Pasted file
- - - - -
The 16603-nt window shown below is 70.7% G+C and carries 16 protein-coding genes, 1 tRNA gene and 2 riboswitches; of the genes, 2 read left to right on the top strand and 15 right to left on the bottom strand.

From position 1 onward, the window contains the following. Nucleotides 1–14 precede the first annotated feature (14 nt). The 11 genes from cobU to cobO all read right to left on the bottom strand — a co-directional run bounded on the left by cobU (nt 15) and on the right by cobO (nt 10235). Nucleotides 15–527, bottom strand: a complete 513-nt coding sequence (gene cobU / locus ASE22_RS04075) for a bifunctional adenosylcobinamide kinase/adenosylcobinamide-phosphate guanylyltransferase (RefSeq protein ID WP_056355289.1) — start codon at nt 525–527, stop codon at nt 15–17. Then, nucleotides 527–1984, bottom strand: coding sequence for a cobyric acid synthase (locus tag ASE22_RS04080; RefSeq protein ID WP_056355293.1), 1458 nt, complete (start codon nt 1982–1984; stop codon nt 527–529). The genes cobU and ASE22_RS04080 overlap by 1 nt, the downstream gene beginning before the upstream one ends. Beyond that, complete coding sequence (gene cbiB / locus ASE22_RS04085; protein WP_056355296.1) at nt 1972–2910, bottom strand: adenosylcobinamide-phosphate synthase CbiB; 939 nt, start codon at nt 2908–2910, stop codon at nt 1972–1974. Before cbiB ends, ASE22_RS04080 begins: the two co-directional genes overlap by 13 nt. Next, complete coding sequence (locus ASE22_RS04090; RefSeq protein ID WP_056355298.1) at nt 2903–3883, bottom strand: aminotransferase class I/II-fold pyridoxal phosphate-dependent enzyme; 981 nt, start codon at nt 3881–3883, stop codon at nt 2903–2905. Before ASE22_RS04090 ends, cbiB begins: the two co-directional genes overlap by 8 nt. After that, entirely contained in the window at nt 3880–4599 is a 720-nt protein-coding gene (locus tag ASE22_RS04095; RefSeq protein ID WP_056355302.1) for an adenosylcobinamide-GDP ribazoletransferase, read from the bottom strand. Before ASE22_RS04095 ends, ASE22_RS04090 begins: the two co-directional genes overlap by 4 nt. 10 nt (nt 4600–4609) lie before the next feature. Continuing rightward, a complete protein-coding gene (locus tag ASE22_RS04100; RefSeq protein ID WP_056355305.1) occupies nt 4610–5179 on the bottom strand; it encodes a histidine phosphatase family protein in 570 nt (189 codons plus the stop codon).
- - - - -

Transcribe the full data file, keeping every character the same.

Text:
The 16603-nt window shown below is 70.7% G+C and carries 16 protein-coding genes, 1 tRNA gene and 2 riboswitches; of the genes, 2 read left to right on the top strand and 15 right to left on the bottom strand.

From position 1 onward, the window contains the following. Nucleotides 1–14 precede the first annotated feature (14 nt). The 11 genes from cobU to cobO all read right to left on the bottom strand — a co-directional run bounded on the left by cobU (nt 15) and on the right by cobO (nt 10235). Nucleotides 15–527, bottom strand: a complete 513-nt coding sequence (gene cobU / locus ASE22_RS04075) for a bifunctional adenosylcobinamide kinase/adenosylcobinamide-phosphate guanylyltransferase (RefSeq protein ID WP_056355289.1) — start codon at nt 525–527, stop codon at nt 15–17. Then, nucleotides 527–1984, bottom strand: coding sequence for a cobyric acid synthase (locus tag ASE22_RS04080; RefSeq protein ID WP_056355293.1), 1458 nt, complete (start codon nt 1982–1984; stop codon nt 527–529). The genes cobU and ASE22_RS04080 overlap by 1 nt, the downstream gene beginning before the upstream one ends. Beyond that, complete coding sequence (gene cbiB / locus ASE22_RS04085; protein WP_056355296.1) at nt 1972–2910, bottom strand: adenosylcobinamide-phosphate synthase CbiB; 939 nt, start codon at nt 2908–2910, stop codon at nt 1972–1974. Before cbiB ends, ASE22_RS04080 begins: the two co-directional genes overlap by 13 nt. Next, complete coding sequence (locus ASE22_RS04090; RefSeq protein ID WP_056355298.1) at nt 2903–3883, bottom strand: aminotransferase class I/II-fold pyridoxal phosphate-dependent enzyme; 981 nt, start codon at nt 3881–3883, stop codon at nt 2903–2905. Before ASE22_RS04090 ends, cbiB begins: the two co-directional genes overlap by 8 nt. After that, entirely contained in the window at nt 3880–4599 is a 720-nt protein-coding gene (locus tag ASE22_RS04095; RefSeq protein ID WP_056355302.1) for an adenosylcobinamide-GDP ribazoletransferase, read from the bottom strand. Before ASE22_RS04095 ends, ASE22_RS04090 begins: the two co-directional genes overlap by 4 nt. 10 nt (nt 4600–4609) lie before the next feature. Continuing rightward, a complete protein-coding gene (locus tag ASE22_RS04100; RefSeq protein ID WP_056355305.1) occupies nt 4610–5179 on the bottom strand; it encodes a histidine phosphatase family protein in 570 nt (189 codons plus the stop codon).